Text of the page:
Go Find A Psychic! (Magare! Supûn)
Japan (2009) Dir. Katsuyuki Motohiro
Belief is a powerful thing, for better or for worse. Some find comfort in spiritual guidance; others succumb to pernicious ideals with devastating consequences. Whatever it is, the strength of our beliefs keep us going even we don’t find the resolve we hoped for.
In a loose manner, Katusyuki Motohiro explores this notion, albeit via an unconventional narrative. Yone Sakurai (Masami Nagasawa), a lifelong believer in the supernatural, is convinced she can bend a spoon with her mind. She works as a researcher for the TV show Asunaro Psychic which showcases self-professed psychics to decide if they are legit or not.
A few days before Christmas the show’s producer (Masahiro Komoto) gives Yone a huge bag of letters and tells her find any genuine psychics. Meanwhile in a small town, the Café Telekinesis holds its annual Christmas Eve party for genuine psychics who keep their abilities secret. Unluckily for them, Yone’s last stop before returning to Tokyo is to meet Kanda (Hideto Iwai) for an interview at the Café.
So far, this doesn’t appear to uphold any subscription to the power of belief; if anything, by exposing fraudulent psychics on television it appears to be heading in the opposite direction. In that respect, you have to wait until the final act before the message is made clear, but until then Motohiro offers plenty of quirky distractions whose congruence eventually reveals itself.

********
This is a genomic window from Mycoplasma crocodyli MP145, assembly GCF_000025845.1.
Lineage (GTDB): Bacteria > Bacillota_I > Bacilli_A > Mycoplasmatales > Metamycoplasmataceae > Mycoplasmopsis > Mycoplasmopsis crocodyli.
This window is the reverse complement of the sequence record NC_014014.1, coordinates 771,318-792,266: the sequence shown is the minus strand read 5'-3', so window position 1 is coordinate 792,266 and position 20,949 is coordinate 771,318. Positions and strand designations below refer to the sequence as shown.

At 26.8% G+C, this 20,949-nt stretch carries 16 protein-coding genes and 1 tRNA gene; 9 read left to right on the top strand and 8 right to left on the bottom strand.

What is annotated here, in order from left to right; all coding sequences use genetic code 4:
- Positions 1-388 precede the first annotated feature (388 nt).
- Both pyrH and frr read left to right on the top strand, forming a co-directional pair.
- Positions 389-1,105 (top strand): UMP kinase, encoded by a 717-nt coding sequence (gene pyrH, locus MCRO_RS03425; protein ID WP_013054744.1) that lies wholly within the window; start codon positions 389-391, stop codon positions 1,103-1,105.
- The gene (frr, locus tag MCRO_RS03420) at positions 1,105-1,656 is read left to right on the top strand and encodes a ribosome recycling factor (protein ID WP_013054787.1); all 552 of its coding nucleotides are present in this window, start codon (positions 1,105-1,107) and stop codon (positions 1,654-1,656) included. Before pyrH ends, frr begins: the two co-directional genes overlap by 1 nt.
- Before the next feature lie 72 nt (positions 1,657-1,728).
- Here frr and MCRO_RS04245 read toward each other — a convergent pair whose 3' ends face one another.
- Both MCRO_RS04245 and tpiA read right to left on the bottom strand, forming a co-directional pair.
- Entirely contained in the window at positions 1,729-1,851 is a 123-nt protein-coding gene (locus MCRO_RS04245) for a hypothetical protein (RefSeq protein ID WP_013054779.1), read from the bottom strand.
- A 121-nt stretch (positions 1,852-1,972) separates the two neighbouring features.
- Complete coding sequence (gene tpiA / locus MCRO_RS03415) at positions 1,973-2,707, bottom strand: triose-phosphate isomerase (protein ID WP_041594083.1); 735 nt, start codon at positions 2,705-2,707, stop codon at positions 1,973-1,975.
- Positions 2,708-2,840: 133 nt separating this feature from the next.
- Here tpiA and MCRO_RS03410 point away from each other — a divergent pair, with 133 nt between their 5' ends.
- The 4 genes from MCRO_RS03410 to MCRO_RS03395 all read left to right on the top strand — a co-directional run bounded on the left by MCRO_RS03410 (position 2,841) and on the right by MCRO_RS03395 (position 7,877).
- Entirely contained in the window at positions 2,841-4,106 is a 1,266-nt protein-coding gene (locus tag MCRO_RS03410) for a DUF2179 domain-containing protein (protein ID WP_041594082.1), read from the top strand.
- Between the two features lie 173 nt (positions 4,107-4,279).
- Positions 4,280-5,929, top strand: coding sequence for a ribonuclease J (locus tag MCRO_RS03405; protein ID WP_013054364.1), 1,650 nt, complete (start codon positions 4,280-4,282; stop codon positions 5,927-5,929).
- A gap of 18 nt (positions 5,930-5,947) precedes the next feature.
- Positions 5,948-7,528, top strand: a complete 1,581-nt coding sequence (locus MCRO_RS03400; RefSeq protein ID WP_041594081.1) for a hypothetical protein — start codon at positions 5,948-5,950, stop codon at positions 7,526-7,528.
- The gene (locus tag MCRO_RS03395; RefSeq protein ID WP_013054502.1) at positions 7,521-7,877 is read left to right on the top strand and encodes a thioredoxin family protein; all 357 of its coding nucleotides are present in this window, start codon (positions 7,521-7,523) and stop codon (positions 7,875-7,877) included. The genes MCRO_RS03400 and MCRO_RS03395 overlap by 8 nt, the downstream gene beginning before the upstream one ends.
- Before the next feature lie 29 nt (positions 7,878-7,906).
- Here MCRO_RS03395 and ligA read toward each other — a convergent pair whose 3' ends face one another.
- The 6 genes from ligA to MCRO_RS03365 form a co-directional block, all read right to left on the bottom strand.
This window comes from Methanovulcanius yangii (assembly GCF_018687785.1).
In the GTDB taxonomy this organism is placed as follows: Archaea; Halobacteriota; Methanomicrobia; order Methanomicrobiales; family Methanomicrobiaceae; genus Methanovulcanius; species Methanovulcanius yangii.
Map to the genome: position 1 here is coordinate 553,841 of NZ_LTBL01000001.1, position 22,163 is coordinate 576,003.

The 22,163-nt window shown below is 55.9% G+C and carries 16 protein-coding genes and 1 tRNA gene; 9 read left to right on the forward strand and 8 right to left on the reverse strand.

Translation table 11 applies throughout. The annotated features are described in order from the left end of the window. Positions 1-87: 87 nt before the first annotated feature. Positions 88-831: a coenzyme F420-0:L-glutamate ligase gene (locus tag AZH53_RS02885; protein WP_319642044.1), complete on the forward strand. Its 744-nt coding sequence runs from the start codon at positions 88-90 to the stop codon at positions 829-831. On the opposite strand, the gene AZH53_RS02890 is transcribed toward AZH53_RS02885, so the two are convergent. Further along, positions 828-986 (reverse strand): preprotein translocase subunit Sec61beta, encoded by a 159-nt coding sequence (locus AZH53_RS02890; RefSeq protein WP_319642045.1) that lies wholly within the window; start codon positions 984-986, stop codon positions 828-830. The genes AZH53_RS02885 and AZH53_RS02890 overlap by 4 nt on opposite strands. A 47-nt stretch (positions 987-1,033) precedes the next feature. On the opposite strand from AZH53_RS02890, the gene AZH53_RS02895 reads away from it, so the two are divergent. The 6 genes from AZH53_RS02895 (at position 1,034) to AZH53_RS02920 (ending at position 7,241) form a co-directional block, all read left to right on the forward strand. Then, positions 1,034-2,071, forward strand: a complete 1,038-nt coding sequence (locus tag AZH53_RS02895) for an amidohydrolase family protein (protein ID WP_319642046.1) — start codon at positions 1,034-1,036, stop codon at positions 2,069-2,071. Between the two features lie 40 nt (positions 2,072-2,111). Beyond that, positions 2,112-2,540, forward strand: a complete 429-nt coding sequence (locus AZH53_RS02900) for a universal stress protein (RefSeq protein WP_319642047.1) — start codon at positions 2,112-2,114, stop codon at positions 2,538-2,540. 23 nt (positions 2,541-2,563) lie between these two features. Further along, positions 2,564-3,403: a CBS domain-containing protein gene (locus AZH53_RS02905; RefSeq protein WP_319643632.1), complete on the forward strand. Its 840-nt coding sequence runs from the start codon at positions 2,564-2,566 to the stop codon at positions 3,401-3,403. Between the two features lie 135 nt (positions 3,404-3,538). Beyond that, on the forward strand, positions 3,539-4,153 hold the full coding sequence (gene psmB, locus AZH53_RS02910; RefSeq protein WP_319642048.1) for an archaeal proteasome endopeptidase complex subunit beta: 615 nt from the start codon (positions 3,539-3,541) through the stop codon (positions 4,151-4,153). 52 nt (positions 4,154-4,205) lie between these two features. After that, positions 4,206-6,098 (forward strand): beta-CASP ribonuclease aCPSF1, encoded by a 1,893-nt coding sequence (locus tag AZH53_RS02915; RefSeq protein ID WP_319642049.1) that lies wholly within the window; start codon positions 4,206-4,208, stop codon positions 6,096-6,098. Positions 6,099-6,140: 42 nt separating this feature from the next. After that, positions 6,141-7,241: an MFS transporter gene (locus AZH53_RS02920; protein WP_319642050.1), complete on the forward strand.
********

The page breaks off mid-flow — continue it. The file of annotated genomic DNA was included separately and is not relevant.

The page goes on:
A prologue shows us Yone as a young girl mesmerised by lights in the sky, tales of big foot and mind-controlled antics, which has remained within her even though her TV show is concerned with debunking psychic powers. A new initiative to present real physics on the show sees an overworked Yone trek across the country with little luck, but she keeps going because she believes in it.
She meets a man called Mr. Indestructible (Susumu Terajima) who claims he is immune to a poisonous spider bite; you can guess how that turns out. As it happens, Café Telekinesis is in the same town and Yone’s last stop before being ordered back to Tokyo. If only Yone can get the right directions….
The motley crew that make-up the publicity shy psychics include café owner Saotome (Kotaro Shiga) who can foresee the future; Kawaoka (Suwa Masashi), whose power is telekinesis; Shiina (Osamu Tsuji) the mind reader; Kakei (Haruki Nakagawa), the man with X-ray vision, Ide (Junya Kawashima) manipulates electricity and Koyama (Hiroki Miyake) can freeze time.
Kanda’s gift is the “Thin Man” which isn’t really an ability at all – he is just thin enough to squeeze through certain gaps. He chose the café as the meeting place as he though the name was apt, unaware that the others are genuine psychics. Yone wearily listens to Kanda’s half-baked story then goes to leave, but Kakei thinks he spots the poisonous spider in Yone’s jacket pocket.